INT209

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Context Info
Confidence 0.21
First Reported 1977
Last Reported 2010
Negated 1
Speculated 0
Reported most in Abstract
Documents 30
Total Number 30
Disease Relevance 2.54
Pain Relevance 16.31

This is a graph with borders and nodes. Maybe there is an Imagemap used so the nodes may be linking to some Pages.

cytosol (Pde5a) signal transduction (Pde5a)
Anatomy Link Frequency
pons 3
medulla 3
cerebellum 3
brain 2
striatum 1
Pde5a (Mus musculus)
Pain Link Frequency Relevance Heat
Hippocampus 90 99.56 Very High Very High Very High
midbrain 20 99.56 Very High Very High Very High
Morphine 40 99.52 Very High Very High Very High
tolerance 50 99.48 Very High Very High Very High
medulla 58 99.20 Very High Very High Very High
tetrodotoxin 32 98.84 Very High Very High Very High
Serotonin 102 98.82 Very High Very High Very High
GABAergic 135 98.80 Very High Very High Very High
depression 115 98.44 Very High Very High Very High
Spinal cord 50 98.44 Very High Very High Very High
Disease Link Frequency Relevance Heat
Stress 37 99.82 Very High Very High Very High
Anxiety Disorder 50 98.92 Very High Very High Very High
Depression 115 98.44 Very High Very High Very High
Ganglion Cysts 27 95.44 Very High Very High Very High
Aggression 11 84.56 Quite High
Cognitive Disorder 197 76.12 Quite High
Graves' Ophthalmopathy 9 71.64 Quite High
Pressure Volume 2 Under Development 4 64.96 Quite High
Attention Deficit Hyperactivity Disorder 1 48.84 Quite Low
Increased Venous Pressure Under Development 38 28.72 Quite Low

Sentences Mentioned In

Key: Protein Mutation Event Anatomy Negation Speculation Pain term Disease term
Unlike in the lizard neuromuscular junction, cannabinoids could depress transmission on their own but, in the presence of the cholinergic agonist, the NO–cGMP and cannabinoid pathways converged, apparently at the presynaptic location (where CB1 receptors and NO-evoked cGMP accumulation were located) to elicit the transient depression of GABAergic transmission.
Neg (NO) Positive_regulation (accumulation) of cGMP in neuromuscular junction associated with depression, gabaergic, cannabinoid and agonist
1) Confidence 0.21 Published 2008 Journal The European Journal of Neuroscience Section Body Doc Link PMC2610389 Disease Relevance 0.25 Pain Relevance 0.61
PDE inhibitors (PDE-Is) increase the intracellular amount of cAMP and/or cGMP by inhibiting the enzymatic degradation of these second messengers, dependent on the substrate specificity of the corresponding PDE (see also Table 2).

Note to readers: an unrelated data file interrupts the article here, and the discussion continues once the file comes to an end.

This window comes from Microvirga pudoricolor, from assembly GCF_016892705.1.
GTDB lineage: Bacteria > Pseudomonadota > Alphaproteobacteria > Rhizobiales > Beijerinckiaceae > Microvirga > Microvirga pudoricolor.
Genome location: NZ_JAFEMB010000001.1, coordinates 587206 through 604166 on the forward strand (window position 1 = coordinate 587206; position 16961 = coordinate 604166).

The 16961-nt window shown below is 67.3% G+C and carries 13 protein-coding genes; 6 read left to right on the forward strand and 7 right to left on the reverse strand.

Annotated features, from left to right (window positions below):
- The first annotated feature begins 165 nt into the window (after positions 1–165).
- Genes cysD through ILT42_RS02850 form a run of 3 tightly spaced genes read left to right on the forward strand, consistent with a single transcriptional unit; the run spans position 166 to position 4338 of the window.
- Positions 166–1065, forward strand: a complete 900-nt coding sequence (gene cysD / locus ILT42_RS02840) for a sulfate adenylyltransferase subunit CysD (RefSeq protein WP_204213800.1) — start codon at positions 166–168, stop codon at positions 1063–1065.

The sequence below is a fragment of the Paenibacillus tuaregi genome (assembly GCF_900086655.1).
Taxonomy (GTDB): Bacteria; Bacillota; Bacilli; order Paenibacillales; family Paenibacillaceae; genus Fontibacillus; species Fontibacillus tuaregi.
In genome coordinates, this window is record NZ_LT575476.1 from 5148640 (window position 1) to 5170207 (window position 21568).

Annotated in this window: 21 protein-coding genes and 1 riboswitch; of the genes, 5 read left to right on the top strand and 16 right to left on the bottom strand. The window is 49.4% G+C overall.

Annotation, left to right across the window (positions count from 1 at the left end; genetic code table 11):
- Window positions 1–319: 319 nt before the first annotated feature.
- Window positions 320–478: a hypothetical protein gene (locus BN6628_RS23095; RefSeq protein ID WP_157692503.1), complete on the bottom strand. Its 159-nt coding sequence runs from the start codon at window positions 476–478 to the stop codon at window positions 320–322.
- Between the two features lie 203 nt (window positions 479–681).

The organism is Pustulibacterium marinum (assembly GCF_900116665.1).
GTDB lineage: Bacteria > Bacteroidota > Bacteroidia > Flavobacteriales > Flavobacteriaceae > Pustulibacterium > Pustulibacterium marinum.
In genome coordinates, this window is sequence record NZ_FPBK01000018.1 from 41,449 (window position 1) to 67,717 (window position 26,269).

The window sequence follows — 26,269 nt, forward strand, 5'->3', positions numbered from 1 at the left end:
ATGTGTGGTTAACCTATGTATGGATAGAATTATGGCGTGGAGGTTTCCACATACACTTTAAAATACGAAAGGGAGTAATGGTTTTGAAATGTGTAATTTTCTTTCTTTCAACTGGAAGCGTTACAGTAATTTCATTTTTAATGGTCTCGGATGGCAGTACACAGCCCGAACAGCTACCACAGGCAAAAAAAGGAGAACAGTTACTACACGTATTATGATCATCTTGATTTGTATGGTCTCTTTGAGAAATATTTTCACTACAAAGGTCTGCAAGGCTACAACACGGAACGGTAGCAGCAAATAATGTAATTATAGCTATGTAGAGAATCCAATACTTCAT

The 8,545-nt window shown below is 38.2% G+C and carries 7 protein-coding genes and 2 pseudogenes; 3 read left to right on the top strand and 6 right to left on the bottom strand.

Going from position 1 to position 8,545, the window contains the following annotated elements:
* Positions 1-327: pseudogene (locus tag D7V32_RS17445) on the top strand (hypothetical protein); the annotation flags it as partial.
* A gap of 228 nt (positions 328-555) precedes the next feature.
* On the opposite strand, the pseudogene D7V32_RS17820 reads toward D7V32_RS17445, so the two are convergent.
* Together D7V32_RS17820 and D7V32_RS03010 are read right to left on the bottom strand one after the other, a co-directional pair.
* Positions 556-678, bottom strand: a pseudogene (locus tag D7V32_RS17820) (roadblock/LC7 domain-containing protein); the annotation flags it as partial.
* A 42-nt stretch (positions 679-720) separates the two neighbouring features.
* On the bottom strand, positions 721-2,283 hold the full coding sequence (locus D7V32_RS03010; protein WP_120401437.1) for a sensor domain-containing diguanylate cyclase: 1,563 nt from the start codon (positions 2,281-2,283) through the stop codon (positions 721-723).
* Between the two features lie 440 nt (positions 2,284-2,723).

Positive_regulation (increase) of cGMP
2) Confidence 0.19 Published 2008 Journal Psychopharmacology (Berl) Section Body Doc Link PMC2704616 Disease Relevance 0.06 Pain Relevance 0
Concomitantly, anxiolytics including benzodiazepines reduced the stress-induced increase in central cGMP levels (Tang et al. 1997). cAMP levels were reduced as well after benzodiazepines administration, as found in vitro (Niles and Wang 1999); although increases in cAMP have also been observed (Cherry et al. 2001).
Positive_regulation (increase) of cGMP associated with stress and anxiety disorder
3) Confidence 0.18 Published 2008 Journal Psychopharmacology (Berl) Section Body Doc Link PMC2704616 Disease Relevance 0.80 Pain Relevance 0.06
Recent evidence indicates that phosphorylation by cAMP-dependent protein kinase enhances the associated guanylyl cyclase activity at resting levels of NO in pituitary cells (Kostic et al., 2004) whereas, in gastrointestinal smooth muscle cells, activation of muscarinic M2 receptors reduces cGMP generation through Src kinase-dependent tyrosine phosphorylation of the receptor (Murthy, 2008).
Positive_regulation (generation) of cGMP in smooth muscle cells
4) Confidence 0.16 Published 2008 Journal The European Journal of Neuroscience Section Body Doc Link PMC2610389 Disease Relevance 0 Pain Relevance 0.08
Regarding the latter, recordings in the nucleus of the solitary tract found that, via cGMP, low concentrations of exogenous NO reversibly potentiated both glutamatergic EPSPs and GABAergic IPSPs, apparently through a presynaptic mechanism (Wang et al., 2007).
Positive_regulation (potentiated) of cGMP in nucleus associated with gabaergic
5) Confidence 0.15 Published 2008 Journal The European Journal of Neuroscience Section Body Doc Link PMC2610389 Disease Relevance 0 Pain Relevance 0.35
m for cAMP), also contributes when cGMP reaches high levels (Bellamy & Garthwaite, 2001a); in ventrobasal thalamic neurones, on the other hand, PDE2 and putatively PDE9 appear most important (Hepp et al., 2007); PDE2 also plays a major role in hydrolyzing NO-evoked increases in cGMP levels in hippocampus and striatum (van Staveren et al., 2001; Wykes et al., 2002; Boess et al., 2004) whereas, in pituitary nerve terminals, PDE5 is again significant (Zhang et al., 2007b).
Positive_regulation (increases) of cGMP in hippocampus associated with hippocampus
6) Confidence 0.15 Published 2008 Journal The European Journal of Neuroscience Section Body Doc Link PMC2610389 Disease Relevance 0.07 Pain Relevance 0.05
In this respect there is a large literature dealing with NO–cGMP and Ca2+ homeostasis in cells of relevance to both its pre- and postsynaptic actions (reviewed in Garthwaite & Boulton, 1995; Clementi, 1998; Ahern et al., 2002; Grassi et al., 2004) but no general rules: in some cells Ca2+ currents are inhibited, in others they are enhanced; sometimes Ca2+ release from internal stores is reduced, elsewhere it is increased.
Positive_regulation (enhanced) of cGMP in internal